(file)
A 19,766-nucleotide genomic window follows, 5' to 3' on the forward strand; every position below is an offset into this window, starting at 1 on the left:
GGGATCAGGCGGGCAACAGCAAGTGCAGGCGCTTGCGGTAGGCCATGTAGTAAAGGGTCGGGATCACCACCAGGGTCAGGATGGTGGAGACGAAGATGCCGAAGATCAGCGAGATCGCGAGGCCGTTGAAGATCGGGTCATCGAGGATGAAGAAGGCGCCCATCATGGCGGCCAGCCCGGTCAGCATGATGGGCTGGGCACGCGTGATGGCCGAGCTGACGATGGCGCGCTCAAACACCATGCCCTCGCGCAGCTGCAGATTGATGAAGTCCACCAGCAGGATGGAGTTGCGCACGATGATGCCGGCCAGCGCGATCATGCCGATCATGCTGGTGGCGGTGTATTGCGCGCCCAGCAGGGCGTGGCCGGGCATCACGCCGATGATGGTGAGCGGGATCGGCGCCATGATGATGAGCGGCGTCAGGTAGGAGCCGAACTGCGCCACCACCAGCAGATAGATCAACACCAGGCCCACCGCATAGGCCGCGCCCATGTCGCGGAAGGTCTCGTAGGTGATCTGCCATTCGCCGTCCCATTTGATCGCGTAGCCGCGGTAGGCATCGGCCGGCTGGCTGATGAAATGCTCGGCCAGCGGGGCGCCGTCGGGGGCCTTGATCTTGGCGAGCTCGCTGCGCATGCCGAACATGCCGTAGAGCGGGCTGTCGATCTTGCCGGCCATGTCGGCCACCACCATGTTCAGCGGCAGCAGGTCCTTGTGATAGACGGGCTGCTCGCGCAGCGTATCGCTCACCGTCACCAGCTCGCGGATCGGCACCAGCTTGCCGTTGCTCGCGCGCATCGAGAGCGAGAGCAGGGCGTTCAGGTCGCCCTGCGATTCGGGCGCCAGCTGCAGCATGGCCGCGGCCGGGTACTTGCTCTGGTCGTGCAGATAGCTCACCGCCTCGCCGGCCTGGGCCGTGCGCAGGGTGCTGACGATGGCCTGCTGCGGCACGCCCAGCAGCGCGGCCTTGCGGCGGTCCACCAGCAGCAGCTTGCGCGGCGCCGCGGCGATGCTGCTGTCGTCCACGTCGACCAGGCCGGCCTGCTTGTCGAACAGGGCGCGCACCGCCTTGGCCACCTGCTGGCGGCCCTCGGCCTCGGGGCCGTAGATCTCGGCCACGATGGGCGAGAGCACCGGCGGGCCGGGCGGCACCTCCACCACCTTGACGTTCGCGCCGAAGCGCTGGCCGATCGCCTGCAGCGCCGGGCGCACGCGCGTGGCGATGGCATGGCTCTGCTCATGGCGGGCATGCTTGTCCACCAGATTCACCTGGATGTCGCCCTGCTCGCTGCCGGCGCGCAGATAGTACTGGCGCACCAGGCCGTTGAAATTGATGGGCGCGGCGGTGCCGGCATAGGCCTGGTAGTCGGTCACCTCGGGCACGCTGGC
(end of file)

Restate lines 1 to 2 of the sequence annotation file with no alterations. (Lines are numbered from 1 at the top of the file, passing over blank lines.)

A 19,766-nucleotide genomic window follows, 5' to 3' on the forward strand; every position below is an offset into this window, starting at 1 on the left:
GGGATCAGGCGGGCAACAGCAAGTGCAGGCGCTTGCGGTAGGCCATGTAGTAAAGGGTCGGGATCACCACCAGGGTCAGGATGGTGGAGACGAAGATGCCGAAGATCAGCGAGATCGCGAGGCCGTTGAAGATCGGGTCATCGAGGATGAAGAAGGCGCCCATCATGGCGGCCAGCCCGGTCAGCATGATGGGCTGGGCACGCGTGATGGCCGAGCTGACGATGGCGCGCTCAAACACCATGCCCTCGCGCAGCTGCAGATTGATGAAGTCCACCAGCAGGATGGAGTTGCGCACGATGATGCCGGCCAGCGCGATCATGCCGATCATGCTGGTGGCGGTGTATTGCGCGCCCAGCAGGGCGTGGCCGGGCATCACGCCGATGATGGTGAGCGGGATCGGCGCCATGATGATGAGCGGCGTCAGGTAGGAGCCGAACTGCGCCACCACCAGCAGATAGATCAACACCAGGCCCACCGCATAGGCCGCGCCCATGTCGCGGAAGGTCTCGTAGGTGATCTGCCATTCGCCGTCCCATTTGATCGCGTAGCCGCGGTAGGCATCGGCCGGCTGGCTGATGAAATGCTCGGCCAGCGGGGCGCCGTCGGGGGCCTTGATCTTGGCGAGCTCGCTGCGCATGCCGAACATGCCGTAGAGCGGGCTGTCGATCTTGCCGGCCATGTCGGCCACCACCATGTTCAGCGGCAGCAGGTCCTTGTGATAGACGGGCTGCTCGCGCAGCGTATCGCTCACCGTCACCAGCTCGCGGATCGGCACCAGCTTGCCGTTGCTCGCGCGCATCGAGAGCGAGAGCAGGGCGTTCAGGTCGCCCTGCGATTCGGGCGCCAGCTGCAGCATGGCCGCGGCCGGGTACTTGCTCTGGTCGTGCAGATAGCTCACCGCCTCGCCGGCCTGGGCCGTGCGCAGGGTGCTGACGATGGCCTGCTGCGGCACGCCCAGCAGCGCGGCCTTGCGGCGGTCCACCAGCAGCAGCTTGCGCGGCGCCGCGGCGATGCTGCTGTCGTCCACGTCGACCAGGCCGGCCTGCTTGTCGAACAGGGCGCGCACCGCCTTGGCCACCTGCTGGCGGCCCTCGGCCTCGGGGCCGTAGATCTCGGCCACGATGGGCGAGAGCACCGGCGGGCCGGGCGGCACCTCCACCACCTTGACGTTCGCGCCGAAGCGCTGGCCGATCGCCTGCAGCGCCGGGCGCACGCGCGTGGCGATGGCATGGCTCTGCTCATGGCGGGCATGCTTGTCCACCAGATTCACCTGGATGTCGCCCTGCTCGCTGCCGGCGCGCAGATAGTACTGGCGCACCAGGCCGTTGAAATTGATGGGCGCGGCGGTGCCGGCATAGGCCTGGTAGTCGGTCACCTCGGGCACGCTGGC